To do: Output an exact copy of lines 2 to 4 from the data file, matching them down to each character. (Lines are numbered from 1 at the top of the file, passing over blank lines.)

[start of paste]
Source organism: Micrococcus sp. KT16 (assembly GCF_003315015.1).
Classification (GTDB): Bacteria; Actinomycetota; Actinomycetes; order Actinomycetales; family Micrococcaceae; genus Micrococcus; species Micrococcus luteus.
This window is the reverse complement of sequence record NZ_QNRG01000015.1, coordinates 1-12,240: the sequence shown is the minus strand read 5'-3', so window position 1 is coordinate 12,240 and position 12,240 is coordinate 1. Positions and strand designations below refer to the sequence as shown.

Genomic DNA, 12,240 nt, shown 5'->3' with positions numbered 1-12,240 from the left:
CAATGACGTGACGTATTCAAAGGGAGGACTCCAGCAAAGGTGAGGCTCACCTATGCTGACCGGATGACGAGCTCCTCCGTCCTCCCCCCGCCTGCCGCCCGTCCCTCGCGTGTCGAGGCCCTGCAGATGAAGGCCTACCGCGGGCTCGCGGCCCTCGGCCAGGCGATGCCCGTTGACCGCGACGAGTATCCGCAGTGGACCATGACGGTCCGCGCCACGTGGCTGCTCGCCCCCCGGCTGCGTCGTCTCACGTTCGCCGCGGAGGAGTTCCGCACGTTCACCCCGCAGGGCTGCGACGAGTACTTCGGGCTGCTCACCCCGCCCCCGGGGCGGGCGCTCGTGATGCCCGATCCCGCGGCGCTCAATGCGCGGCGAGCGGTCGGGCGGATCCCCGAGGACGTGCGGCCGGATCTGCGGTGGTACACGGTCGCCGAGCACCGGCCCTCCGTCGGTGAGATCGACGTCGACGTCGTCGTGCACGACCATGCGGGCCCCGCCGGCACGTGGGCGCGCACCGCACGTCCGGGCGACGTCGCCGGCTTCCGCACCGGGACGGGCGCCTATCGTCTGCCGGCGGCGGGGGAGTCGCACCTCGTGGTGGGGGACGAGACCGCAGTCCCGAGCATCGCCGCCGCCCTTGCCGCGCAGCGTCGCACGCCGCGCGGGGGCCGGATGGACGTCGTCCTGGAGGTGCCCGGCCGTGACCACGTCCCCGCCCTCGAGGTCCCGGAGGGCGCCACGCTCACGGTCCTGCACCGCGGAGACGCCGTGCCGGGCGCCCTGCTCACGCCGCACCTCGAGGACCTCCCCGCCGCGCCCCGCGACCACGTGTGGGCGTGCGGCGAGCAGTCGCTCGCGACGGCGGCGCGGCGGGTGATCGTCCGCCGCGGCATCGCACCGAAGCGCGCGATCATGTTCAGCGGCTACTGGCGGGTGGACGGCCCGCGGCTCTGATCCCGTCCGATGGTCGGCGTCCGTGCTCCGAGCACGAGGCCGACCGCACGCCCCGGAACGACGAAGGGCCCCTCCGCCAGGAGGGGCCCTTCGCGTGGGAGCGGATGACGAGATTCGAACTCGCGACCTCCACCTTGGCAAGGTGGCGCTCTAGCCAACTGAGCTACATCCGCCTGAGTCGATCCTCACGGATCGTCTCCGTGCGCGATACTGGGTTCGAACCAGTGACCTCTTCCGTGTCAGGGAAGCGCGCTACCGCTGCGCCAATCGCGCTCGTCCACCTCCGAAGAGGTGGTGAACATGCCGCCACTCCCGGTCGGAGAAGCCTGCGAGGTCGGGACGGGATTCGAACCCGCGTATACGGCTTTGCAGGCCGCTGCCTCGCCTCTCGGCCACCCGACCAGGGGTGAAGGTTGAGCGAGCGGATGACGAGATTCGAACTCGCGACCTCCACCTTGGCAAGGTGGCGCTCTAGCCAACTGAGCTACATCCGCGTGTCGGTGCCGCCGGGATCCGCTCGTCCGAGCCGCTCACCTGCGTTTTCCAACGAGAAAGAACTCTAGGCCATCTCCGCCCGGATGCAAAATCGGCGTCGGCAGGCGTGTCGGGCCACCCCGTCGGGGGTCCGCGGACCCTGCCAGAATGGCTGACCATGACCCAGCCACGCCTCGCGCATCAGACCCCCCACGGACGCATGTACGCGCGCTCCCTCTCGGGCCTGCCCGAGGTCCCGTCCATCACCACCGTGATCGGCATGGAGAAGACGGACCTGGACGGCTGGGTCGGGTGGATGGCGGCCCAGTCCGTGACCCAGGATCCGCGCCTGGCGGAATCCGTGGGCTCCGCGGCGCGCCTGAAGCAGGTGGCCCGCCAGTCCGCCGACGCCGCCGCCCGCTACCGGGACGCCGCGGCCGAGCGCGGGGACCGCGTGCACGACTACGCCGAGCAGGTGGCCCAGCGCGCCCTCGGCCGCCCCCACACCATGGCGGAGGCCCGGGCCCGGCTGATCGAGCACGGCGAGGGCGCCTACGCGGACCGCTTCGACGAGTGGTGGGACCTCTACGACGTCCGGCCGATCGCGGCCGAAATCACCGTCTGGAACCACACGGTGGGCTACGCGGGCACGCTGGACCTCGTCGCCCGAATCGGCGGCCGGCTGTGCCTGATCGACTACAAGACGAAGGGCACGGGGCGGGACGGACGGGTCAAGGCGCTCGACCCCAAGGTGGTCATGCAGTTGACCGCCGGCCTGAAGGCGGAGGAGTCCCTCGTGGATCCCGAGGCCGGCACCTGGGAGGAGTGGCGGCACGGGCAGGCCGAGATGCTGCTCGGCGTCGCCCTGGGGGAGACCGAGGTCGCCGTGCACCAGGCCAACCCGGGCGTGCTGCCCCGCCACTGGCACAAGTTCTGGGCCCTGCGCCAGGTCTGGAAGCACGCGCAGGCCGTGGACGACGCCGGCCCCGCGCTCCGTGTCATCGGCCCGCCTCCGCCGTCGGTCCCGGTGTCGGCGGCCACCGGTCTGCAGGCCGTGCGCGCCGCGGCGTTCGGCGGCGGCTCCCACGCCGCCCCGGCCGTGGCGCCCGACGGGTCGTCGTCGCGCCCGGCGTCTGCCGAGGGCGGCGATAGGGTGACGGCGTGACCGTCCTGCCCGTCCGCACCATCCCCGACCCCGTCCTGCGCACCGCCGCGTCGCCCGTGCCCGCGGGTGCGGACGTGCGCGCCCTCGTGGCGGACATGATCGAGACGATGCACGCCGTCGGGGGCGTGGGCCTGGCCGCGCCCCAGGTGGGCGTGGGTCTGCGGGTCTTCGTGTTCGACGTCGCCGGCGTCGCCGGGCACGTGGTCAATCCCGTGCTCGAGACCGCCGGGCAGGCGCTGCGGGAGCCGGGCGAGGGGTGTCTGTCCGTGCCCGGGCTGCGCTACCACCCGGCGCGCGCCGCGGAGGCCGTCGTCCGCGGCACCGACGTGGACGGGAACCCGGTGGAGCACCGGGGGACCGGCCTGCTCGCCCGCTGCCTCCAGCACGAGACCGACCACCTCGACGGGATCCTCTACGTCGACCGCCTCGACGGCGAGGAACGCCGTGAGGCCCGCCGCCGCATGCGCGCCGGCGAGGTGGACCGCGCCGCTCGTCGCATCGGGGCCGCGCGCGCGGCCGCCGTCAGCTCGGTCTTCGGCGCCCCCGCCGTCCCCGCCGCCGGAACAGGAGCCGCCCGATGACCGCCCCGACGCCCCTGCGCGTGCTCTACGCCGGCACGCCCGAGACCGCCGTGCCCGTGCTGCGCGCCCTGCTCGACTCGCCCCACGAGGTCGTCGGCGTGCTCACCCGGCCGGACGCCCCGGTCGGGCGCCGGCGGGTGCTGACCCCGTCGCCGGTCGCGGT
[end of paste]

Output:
Classification (GTDB): Bacteria; Actinomycetota; Actinomycetes; order Actinomycetales; family Micrococcaceae; genus Micrococcus; species Micrococcus luteus.
This window is the reverse complement of sequence record NZ_QNRG01000015.1, coordinates 1-12,240: the sequence shown is the minus strand read 5'-3', so window position 1 is coordinate 12,240 and position 12,240 is coordinate 1. Positions and strand designations below refer to the sequence as shown.

Genomic DNA, 12,240 nt, shown 5'->3' with positions numbered 1-12,240 from the left: